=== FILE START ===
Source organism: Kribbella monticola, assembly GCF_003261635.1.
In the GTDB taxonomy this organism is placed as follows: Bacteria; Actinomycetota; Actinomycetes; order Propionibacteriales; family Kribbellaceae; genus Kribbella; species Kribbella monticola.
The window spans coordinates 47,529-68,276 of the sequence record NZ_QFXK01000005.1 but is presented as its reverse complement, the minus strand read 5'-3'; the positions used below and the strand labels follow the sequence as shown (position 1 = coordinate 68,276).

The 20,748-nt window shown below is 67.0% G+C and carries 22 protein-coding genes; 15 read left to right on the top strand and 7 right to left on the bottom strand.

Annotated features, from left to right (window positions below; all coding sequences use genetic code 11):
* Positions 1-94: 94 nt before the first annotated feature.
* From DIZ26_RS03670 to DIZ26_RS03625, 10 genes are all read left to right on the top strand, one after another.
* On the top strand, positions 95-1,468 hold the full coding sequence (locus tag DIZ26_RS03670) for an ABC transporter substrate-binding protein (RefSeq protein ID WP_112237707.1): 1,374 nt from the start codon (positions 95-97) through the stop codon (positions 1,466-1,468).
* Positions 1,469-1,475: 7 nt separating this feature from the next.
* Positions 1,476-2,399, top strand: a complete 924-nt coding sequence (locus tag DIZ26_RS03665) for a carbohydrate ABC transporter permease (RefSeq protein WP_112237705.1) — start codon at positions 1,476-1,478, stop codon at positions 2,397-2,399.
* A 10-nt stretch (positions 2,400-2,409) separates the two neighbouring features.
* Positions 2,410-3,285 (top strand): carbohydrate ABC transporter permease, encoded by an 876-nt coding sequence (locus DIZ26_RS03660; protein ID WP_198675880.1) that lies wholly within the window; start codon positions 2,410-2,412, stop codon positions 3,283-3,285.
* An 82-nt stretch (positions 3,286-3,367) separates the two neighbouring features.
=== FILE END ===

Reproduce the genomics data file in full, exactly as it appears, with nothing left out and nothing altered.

Source organism: Kribbella monticola, assembly GCF_003261635.1.
In the GTDB taxonomy this organism is placed as follows: Bacteria; Actinomycetota; Actinomycetes; order Propionibacteriales; family Kribbellaceae; genus Kribbella; species Kribbella monticola.
The window spans coordinates 47,529-68,276 of the sequence record NZ_QFXK01000005.1 but is presented as its reverse complement, the minus strand read 5'-3'; the positions used below and the strand labels follow the sequence as shown (position 1 = coordinate 68,276).

The 20,748-nt window shown below is 67.0% G+C and carries 22 protein-coding genes; 15 read left to right on the top strand and 7 right to left on the bottom strand.

Annotated features, from left to right (window positions below; all coding sequences use genetic code 11):
* Positions 1-94: 94 nt before the first annotated feature.
* From DIZ26_RS03670 to DIZ26_RS03625, 10 genes are all read left to right on the top strand, one after another.
* On the top strand, positions 95-1,468 hold the full coding sequence (locus tag DIZ26_RS03670) for an ABC transporter substrate-binding protein (RefSeq protein ID WP_112237707.1): 1,374 nt from the start codon (positions 95-97) through the stop codon (positions 1,466-1,468).
* Positions 1,469-1,475: 7 nt separating this feature from the next.
* Positions 1,476-2,399, top strand: a complete 924-nt coding sequence (locus tag DIZ26_RS03665) for a carbohydrate ABC transporter permease (RefSeq protein WP_112237705.1) — start codon at positions 1,476-1,478, stop codon at positions 2,397-2,399.
* A 10-nt stretch (positions 2,400-2,409) separates the two neighbouring features.
* Positions 2,410-3,285 (top strand): carbohydrate ABC transporter permease, encoded by an 876-nt coding sequence (locus DIZ26_RS03660; protein ID WP_198675880.1) that lies wholly within the window; start codon positions 2,410-2,412, stop codon positions 3,283-3,285.
* An 82-nt stretch (positions 3,286-3,367) separates the two neighbouring features.